This photo shows my great grandmother Alice Harrison (nee Guy) sitting in the centre, with her five daughters, her sister Nancy and a family friend (Gertie) around her. I’ve posted this photo before but I haven’t said much about the lives of some of the Harrison girls so this post aims to fill that gap.
Alice was the oldest girl in the family. She was born in 1886 and as the oldest daughter she was expected to stay at home and help her mother in the house. Alice was therefore the only one of the Harrison girls who didn’t go out to work although on the 1901 and 1911 censuses she is recorded as an embroideress and lace maker, so she must have taken in this work to do at home. My auntie Frieda told me that Alice had a beautiful contralto singing voice and she remembered listening to Alice sing at home. Alice never married but later in life she shared a house with her good friend Gertrude Heathcote. Gertie lived with the Harrison family as a boarder and appears on the 1911 census with them, incorrectly transcribed as Gertrude Harrison. Gertie also appears in the family photo above (back left) so I think they all saw her as part of the family. When Alice died in 1959 it was Gertie who nursed her through her final illness.
Charlotte (Lottie) was the next daughter and you can read more about her life here. Lottie emigrated to Canada as a young woman, where she married twice and had six children.
My grandmother Helena, known as Nellie, was the third daughter and was born in 1892. I think she met my grandad at work and they married in 1921. I remember Auntie Frieda (my Dad’s sister) telling me that my Grandad’s mother was not very pleased when he married Nellie, as the Harrisons were from a lower social group than the Boltons. Also, Nellie was already pregnant when they got married, so I’m sure her prospective mother-in-law frowned upon that too, although hopefully she recognised that Nellie couldn’t have got pregnant on her own! I think her mother-in-law’s disapproval made Nellie’s early married life difficult but my great-grandmother seems to have got over her ridiculous snobbery after a while – perhaps Nellie providing her with three grandchildren helped. We have photographs of them all on holiday together when the children were young so I think their relationship must have improved over time.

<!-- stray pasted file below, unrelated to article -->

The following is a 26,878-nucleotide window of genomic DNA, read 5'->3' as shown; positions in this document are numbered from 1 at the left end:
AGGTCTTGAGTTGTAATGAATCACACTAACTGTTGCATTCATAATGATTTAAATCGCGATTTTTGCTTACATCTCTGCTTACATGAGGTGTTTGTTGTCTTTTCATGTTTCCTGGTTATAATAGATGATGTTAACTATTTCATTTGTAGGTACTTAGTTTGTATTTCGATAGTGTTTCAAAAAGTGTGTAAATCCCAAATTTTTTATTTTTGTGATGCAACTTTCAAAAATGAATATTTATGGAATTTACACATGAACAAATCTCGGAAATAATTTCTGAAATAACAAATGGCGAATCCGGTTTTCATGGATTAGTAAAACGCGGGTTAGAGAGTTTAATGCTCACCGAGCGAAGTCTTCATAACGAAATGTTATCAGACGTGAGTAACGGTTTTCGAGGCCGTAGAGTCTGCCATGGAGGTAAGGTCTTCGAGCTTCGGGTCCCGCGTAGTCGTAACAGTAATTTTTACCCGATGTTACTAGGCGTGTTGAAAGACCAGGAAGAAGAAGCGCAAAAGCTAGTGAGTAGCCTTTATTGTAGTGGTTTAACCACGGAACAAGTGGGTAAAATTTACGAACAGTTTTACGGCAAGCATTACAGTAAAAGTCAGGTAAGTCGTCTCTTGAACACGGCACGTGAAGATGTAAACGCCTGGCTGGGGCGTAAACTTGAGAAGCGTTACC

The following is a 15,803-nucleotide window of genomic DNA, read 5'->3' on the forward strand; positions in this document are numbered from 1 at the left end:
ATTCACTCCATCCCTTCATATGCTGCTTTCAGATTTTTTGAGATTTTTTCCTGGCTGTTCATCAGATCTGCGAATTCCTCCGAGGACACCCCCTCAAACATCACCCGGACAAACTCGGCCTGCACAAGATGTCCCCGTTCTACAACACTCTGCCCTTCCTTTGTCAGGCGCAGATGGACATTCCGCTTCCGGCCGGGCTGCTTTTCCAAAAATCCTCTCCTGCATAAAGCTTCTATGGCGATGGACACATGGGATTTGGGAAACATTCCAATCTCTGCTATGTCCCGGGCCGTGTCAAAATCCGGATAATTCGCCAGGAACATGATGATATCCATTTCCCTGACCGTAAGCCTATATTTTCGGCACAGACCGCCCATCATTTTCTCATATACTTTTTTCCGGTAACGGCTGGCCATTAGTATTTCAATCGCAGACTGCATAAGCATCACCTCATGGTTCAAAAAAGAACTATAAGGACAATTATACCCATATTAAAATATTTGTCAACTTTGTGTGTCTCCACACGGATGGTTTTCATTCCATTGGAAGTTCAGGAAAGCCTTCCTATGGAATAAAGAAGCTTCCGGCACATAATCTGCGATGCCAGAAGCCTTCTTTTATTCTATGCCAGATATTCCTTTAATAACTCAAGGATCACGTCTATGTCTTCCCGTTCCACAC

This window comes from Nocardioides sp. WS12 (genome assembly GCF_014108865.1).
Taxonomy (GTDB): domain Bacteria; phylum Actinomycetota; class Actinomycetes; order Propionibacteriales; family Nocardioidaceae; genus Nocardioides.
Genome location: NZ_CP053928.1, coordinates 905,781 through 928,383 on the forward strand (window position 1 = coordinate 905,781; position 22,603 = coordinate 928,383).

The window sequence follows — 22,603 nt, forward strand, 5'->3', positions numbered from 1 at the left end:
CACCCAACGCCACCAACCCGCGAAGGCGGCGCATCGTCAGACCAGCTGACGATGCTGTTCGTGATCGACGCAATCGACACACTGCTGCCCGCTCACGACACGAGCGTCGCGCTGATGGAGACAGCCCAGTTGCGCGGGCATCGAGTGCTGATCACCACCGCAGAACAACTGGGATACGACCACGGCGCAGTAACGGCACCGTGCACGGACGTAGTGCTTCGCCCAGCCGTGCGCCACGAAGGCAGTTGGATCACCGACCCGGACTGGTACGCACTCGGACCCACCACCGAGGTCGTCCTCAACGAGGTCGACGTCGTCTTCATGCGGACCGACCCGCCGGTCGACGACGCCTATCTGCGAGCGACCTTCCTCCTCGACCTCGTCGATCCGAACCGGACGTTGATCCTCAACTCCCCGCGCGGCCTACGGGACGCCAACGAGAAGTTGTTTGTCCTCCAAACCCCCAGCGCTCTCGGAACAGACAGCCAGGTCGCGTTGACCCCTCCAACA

Margaret Harrison was born less than two years after Nellie and the two sisters were very close. When my Dad was young they saw quite a lot of Aunt Margaret and her ‘friend’ Frank. Margaret and Frank couldn’t marry because he already had a wife, although he was separated from her and she lived abroad. He and Margaret had a long term relationship which must have been quite scandalous at the time, although according to family legend Margaret didn’t care much what people thought! Frank was a businessman and was very generous to Margaret and her extended family.
The youngest Harrison sister was Winifred (Winnie) who was born in 1898. She was always said to be ‘the pretty one’ in the family. Winnie married twice (her first husband died in middle age) but I don’t have any information about her husbands. I don’t think she had any children and I think she continued to live in the Manchester area and remained in touch with my grandmother Nellie and her other sisters but perhaps wasn’t as close as Nellie and Margaret were.
The Harrison sisters did all seem to be fond of one another and they kept in touch all their lives. Even Lottie who emigrated to Canada was in regular contact with her family in Manchester and my grandmother also kept in touch with her brothers Tom and Frank.